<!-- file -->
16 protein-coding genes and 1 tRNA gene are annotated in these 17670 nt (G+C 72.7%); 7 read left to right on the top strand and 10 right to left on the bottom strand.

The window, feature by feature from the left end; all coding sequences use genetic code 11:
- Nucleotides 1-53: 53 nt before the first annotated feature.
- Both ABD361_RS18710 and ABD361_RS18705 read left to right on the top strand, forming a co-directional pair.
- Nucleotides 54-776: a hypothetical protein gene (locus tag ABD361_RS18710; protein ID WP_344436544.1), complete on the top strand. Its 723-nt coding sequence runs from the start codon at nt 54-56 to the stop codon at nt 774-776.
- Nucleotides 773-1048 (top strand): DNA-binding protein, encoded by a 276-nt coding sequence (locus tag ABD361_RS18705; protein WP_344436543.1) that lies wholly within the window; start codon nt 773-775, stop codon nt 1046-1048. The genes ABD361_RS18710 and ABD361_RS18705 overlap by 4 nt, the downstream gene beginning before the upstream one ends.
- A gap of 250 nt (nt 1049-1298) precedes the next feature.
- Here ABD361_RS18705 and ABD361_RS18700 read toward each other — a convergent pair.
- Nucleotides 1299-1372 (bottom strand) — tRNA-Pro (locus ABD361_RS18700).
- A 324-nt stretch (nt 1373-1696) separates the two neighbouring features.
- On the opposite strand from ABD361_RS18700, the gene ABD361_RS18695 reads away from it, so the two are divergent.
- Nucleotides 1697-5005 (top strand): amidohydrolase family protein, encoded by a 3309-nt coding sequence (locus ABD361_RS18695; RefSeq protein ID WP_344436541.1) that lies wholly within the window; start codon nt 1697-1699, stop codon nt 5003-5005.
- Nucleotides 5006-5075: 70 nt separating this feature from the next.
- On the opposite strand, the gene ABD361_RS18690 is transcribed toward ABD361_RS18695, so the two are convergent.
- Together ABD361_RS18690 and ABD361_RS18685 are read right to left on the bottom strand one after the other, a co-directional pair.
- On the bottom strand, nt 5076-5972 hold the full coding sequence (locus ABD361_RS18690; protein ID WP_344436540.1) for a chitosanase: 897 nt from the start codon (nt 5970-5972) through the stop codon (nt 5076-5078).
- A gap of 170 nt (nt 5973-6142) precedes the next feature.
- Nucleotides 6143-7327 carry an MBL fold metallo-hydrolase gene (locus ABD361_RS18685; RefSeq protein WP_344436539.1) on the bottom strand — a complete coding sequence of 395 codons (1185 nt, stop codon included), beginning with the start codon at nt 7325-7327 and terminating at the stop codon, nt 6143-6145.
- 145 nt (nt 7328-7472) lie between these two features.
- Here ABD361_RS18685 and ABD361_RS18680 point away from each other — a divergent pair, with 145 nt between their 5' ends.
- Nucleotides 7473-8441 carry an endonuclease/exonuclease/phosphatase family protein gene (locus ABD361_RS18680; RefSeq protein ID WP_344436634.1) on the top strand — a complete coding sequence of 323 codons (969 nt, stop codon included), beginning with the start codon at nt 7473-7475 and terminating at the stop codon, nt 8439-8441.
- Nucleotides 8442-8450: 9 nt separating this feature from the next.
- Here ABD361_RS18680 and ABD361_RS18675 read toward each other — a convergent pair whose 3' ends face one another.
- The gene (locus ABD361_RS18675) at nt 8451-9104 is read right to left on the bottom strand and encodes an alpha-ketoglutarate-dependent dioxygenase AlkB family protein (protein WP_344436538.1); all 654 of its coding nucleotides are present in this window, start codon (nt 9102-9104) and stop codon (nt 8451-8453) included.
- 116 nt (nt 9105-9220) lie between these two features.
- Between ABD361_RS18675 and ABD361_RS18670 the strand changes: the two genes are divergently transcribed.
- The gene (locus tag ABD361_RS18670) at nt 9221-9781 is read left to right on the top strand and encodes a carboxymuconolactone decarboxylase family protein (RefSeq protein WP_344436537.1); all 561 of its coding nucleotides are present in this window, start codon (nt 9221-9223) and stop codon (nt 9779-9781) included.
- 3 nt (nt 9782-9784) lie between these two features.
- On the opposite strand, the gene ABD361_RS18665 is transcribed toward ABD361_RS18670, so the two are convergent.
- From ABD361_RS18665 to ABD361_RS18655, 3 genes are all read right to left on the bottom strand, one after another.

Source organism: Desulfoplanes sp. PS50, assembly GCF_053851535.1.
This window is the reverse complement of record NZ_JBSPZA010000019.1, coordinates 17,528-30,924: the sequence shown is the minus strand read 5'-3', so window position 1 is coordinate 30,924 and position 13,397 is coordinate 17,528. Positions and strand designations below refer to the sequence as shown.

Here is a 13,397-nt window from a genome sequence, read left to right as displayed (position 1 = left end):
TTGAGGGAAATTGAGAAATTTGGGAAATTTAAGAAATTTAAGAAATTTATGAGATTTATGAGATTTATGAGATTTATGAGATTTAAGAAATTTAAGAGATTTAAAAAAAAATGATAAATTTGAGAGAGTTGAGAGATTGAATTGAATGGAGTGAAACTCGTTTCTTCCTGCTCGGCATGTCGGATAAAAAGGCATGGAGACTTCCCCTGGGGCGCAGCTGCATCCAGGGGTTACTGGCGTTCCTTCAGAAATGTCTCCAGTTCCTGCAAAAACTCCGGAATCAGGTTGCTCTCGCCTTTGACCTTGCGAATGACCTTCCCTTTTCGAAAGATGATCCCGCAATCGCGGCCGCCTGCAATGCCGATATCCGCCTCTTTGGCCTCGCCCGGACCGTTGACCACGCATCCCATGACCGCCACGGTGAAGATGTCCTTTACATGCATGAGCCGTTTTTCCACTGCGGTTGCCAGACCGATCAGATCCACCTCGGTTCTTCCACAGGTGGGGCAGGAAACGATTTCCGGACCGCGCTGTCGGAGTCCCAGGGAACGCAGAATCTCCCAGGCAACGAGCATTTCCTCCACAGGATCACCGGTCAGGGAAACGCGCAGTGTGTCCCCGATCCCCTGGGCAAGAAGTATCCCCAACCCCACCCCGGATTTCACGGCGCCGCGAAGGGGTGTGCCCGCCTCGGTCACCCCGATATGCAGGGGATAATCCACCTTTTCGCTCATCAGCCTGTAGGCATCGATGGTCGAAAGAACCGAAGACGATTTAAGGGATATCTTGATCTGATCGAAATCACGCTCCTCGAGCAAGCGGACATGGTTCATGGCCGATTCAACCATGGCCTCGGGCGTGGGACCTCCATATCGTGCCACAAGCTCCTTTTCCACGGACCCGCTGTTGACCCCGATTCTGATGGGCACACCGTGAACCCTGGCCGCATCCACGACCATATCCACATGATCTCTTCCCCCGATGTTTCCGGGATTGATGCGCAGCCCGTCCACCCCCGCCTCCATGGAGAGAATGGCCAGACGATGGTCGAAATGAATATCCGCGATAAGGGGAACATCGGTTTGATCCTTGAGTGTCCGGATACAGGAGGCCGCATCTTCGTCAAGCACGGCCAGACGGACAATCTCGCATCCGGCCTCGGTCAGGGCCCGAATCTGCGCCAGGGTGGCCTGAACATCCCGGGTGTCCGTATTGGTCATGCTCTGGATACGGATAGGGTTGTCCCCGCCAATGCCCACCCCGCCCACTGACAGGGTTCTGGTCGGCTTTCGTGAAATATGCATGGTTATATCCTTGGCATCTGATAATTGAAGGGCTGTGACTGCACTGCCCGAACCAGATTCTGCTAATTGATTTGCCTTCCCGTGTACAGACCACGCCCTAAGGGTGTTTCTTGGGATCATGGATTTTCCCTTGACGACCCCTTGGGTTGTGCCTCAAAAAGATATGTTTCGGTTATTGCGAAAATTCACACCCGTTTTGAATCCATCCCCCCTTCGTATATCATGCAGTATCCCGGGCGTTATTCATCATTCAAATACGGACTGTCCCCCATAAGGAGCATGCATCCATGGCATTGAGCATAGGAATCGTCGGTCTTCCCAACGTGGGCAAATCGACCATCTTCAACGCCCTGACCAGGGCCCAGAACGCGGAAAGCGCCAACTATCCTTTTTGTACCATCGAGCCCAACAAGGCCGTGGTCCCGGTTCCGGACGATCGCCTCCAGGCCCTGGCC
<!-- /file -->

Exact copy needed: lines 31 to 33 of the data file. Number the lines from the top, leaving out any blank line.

Source organism: Desulfoplanes sp. PS50, assembly GCF_053851535.1.
This window is the reverse complement of record NZ_JBSPZA010000019.1, coordinates 17,528-30,924: the sequence shown is the minus strand read 5'-3', so window position 1 is coordinate 30,924 and position 13,397 is coordinate 17,528. Positions and strand designations below refer to the sequence as shown.

Here is a 13,397-nt window from a genome sequence, read left to right as displayed (position 1 = left end):